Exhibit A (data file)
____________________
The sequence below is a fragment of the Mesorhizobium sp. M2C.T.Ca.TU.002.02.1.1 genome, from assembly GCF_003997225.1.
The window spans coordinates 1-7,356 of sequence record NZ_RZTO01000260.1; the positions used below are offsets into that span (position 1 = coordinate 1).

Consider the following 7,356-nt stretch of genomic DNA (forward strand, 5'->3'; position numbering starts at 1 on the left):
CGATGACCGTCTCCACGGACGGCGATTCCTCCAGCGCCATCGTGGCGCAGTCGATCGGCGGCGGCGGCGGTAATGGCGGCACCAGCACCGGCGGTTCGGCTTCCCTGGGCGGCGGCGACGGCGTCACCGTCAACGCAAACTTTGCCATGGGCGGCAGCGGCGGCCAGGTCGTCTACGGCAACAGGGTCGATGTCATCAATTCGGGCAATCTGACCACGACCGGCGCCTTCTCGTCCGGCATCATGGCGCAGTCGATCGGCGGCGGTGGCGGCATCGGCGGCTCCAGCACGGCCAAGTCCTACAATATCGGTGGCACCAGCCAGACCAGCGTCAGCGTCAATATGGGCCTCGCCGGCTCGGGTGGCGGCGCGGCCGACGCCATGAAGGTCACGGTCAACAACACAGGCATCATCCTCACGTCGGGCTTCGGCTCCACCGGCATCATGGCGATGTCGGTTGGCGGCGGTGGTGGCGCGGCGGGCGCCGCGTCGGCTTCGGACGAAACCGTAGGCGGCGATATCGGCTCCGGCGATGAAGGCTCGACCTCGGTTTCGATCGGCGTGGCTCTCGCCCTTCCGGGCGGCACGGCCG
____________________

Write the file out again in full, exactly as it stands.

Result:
The sequence below is a fragment of the Mesorhizobium sp. M2C.T.Ca.TU.002.02.1.1 genome, from assembly GCF_003997225.1.
The window spans coordinates 1-7,356 of sequence record NZ_RZTO01000260.1; the positions used below are offsets into that span (position 1 = coordinate 1).

Consider the following 7,356-nt stretch of genomic DNA (forward strand, 5'->3'; position numbering starts at 1 on the left):
CGATGACCGTCTCCACGGACGGCGATTCCTCCAGCGCCATCGTGGCGCAGTCGATCGGCGGCGGCGGCGGTAATGGCGGCACCAGCACCGGCGGTTCGGCTTCCCTGGGCGGCGGCGACGGCGTCACCGTCAACGCAAACTTTGCCATGGGCGGCAGCGGCGGCCAGGTCGTCTACGGCAACAGGGTCGATGTCATCAATTCGGGCAATCTGACCACGACCGGCGCCTTCTCGTCCGGCATCATGGCGCAGTCGATCGGCGGCGGTGGCGGCATCGGCGGCTCCAGCACGGCCAAGTCCTACAATATCGGTGGCACCAGCCAGACCAGCGTCAGCGTCAATATGGGCCTCGCCGGCTCGGGTGGCGGCGCGGCCGACGCCATGAAGGTCACGGTCAACAACACAGGCATCATCCTCACGTCGGGCTTCGGCTCCACCGGCATCATGGCGATGTCGGTTGGCGGCGGTGGTGGCGCGGCGGGCGCCGCGTCGGCTTCGGACGAAACCGTAGGCGGCGATATCGGCTCCGGCGATGAAGGCTCGACCTCGGTTTCGATCGGCGTGGCTCTCGCCCTTCCGGGCGGCACGGCCG